AbstractThe aim of this thesis is to evaluate and optimise current pharmacotherapeutic options in rhinosinusitis. There is often a marked variation in treatment response in those afflicted with chronic rhinosinusitis, both within and between patients, attributable in part to different disease phenotypes/endotypes, poor awareness of treatment optimization options, and trivialization of symptoms by patients and physicians. Characteristically, these factors contribute to a typical remitting and relapsing disease course. The objectives of this work are to improve the therapeutic index and reach of commonly used medications by boosting efficacy whilst reducing concomitant side effects.
The third chapter explores the use of initial oral steroids in patients with chronic rhinosinusitis and nasal polyposis, focusing on the role of the ostiomeatal complex in the perpetuation of disease symptoms. Often a short course of oral steroids is used in patients with moderate to severe disease to achieve initial control before maintenance with intranasal steroids. This is termed as a ‘medical polypectomy’ and anecdotally is commonly used in patients with chronic rhinosinusitis with nasal polyposis (CRSwNP). However, the evidence for its efficacy is tenuous and there are no data to evaluate if it indeed re-establishes ostiomeatal sinus complex drainage which is a condicio sine qua non of ensuring long-term symptom resolution. Further, it is known that monotherapy with nasal steroids may result in loss of symptom control. We have therefore in a double-blind placebo controlled trial (Chapter 4) evaluated the effect of this initial induction with oral steroids on subsequent sequential intranasal therapy. Perhaps, however, more crucially we have for the first time comprehensively addressed the safety of both oral and topical steroids in patients with CRSwNP who have other concomitant steroid-dependent illnesses like asthma and COPD. A particularly refractory subset of those with CRSwNP also have aspirin intolerance and asthma. While recent guidelines have recommended more aspirin challenge testing in these patients, it is unclear what the significance of a positive test is in the absence of overt clinical symptoms or in patients with only moderate disease. This is addressed in Chapter 5, as this significant phenotype of aspirin intolerant rhinosinusitis need close monitoring, dose optimization, polytherapy, and in selected cases may be suitable for aspirin desensitization. Penultimately, we evaluate in a double-blind placebo controlled trial (Chapter 6) the tachyphylaxis and rebound congestion that blights the medium to long-term use of sympathomimetic nasal decongestant sprays like oxymetazoline and if this can be reversed by the concomitant use of nasal steroids. We also characterized nasal blood flow as an outcome to evaluate in these patients and its relation to other rhinological outcome measures (Chapter 7).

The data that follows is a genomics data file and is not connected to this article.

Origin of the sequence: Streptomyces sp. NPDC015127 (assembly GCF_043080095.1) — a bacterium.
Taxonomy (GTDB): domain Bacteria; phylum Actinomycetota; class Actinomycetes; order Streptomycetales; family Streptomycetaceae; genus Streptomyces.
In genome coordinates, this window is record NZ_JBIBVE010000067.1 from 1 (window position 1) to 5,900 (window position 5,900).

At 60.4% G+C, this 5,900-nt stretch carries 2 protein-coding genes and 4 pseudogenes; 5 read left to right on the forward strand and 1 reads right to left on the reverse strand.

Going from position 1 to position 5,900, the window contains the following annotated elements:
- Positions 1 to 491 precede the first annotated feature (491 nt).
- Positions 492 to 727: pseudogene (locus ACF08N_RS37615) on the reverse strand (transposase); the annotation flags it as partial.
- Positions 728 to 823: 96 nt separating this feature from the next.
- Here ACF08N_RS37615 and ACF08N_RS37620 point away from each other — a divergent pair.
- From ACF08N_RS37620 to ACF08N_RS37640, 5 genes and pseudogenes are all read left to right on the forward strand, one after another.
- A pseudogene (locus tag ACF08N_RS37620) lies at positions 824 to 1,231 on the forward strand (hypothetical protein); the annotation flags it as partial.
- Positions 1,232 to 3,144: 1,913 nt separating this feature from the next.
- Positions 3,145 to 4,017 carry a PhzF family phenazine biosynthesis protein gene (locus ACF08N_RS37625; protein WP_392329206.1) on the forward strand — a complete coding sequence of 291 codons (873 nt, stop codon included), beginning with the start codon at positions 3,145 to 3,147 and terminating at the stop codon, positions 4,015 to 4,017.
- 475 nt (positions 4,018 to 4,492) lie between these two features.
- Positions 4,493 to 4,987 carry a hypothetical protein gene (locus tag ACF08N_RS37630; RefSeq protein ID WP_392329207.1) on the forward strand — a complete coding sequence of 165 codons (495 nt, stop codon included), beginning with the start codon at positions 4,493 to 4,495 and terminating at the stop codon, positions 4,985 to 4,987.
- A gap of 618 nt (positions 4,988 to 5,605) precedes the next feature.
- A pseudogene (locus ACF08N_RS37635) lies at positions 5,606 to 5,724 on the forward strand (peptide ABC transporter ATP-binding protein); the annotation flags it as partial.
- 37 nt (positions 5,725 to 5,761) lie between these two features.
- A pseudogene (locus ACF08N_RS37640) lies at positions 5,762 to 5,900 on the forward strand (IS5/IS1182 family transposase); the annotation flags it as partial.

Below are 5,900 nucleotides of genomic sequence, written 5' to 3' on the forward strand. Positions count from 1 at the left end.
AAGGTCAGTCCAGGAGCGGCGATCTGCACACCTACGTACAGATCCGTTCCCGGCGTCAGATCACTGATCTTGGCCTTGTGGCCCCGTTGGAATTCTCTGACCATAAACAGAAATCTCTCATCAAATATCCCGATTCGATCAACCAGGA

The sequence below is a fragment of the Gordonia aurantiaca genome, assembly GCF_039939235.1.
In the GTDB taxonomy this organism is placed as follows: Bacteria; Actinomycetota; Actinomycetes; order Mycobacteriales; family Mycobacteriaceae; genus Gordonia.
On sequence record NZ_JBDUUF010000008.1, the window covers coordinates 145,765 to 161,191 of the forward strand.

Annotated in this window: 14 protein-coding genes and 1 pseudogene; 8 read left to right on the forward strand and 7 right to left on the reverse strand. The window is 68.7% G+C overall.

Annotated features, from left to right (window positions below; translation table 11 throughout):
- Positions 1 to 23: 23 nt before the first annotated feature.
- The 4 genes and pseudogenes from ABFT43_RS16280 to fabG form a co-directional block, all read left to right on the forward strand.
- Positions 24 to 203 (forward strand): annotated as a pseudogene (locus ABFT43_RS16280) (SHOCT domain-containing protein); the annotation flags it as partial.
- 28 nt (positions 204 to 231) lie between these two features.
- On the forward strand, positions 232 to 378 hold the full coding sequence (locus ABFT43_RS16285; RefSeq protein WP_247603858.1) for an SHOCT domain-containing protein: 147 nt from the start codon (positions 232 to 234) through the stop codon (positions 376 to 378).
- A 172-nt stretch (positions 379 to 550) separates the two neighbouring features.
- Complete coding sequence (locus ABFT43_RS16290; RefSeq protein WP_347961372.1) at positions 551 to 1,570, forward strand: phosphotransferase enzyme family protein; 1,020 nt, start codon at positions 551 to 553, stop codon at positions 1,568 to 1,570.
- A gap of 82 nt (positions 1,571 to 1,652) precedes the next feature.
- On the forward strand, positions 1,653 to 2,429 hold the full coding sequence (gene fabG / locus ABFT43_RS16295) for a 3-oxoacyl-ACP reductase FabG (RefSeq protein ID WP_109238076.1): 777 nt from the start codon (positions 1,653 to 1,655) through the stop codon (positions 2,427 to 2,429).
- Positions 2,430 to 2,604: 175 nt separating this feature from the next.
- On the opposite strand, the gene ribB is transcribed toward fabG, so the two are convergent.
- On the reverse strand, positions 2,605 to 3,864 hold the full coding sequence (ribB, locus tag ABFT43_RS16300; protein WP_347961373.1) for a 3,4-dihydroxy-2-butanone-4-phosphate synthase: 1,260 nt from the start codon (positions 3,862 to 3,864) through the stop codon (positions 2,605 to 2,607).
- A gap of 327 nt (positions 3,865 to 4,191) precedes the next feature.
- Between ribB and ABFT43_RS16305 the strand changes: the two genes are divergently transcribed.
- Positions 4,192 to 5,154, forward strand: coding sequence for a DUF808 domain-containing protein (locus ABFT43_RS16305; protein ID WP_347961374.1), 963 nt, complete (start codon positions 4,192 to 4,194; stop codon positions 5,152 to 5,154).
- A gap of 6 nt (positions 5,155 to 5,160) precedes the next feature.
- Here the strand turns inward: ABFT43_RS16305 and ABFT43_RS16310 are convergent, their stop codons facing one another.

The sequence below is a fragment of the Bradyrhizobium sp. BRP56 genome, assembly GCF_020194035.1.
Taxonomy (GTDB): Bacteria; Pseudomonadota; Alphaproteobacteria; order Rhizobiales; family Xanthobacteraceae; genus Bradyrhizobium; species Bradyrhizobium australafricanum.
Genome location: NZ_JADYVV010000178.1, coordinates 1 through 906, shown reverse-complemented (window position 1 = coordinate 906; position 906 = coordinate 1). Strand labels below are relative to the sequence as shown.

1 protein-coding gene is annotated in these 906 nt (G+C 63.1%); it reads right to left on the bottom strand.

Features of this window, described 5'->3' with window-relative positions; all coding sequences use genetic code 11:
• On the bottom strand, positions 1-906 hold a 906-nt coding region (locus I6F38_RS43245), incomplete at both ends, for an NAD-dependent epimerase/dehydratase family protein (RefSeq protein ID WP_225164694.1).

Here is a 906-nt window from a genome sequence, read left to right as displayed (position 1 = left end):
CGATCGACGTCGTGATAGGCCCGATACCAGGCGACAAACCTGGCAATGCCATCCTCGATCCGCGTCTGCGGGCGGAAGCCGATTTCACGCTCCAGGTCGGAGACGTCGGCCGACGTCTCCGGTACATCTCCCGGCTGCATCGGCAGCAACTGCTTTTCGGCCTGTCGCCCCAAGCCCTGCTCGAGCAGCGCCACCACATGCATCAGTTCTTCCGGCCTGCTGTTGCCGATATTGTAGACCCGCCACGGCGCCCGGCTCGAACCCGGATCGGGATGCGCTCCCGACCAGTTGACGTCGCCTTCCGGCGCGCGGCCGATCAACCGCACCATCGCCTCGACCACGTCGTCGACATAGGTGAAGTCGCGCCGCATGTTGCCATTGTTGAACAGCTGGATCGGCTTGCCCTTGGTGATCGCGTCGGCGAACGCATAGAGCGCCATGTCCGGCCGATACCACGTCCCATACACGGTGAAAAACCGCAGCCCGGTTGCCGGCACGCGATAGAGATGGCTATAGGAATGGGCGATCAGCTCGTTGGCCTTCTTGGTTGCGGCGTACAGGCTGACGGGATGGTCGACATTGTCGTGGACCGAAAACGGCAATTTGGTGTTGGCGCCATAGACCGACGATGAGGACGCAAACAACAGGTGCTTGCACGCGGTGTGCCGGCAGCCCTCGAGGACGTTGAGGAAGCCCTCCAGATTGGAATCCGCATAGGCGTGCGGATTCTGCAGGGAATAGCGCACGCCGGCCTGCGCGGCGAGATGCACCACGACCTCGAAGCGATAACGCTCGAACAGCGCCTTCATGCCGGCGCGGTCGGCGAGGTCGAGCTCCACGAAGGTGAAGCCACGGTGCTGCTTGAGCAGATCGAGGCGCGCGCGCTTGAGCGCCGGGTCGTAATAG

|Date of Award||2014|
|Sponsors||NHS Tayside, Chief Scientist Office & Anonymous Trust|
|Supervisor||Brian Lipworth (Supervisor)|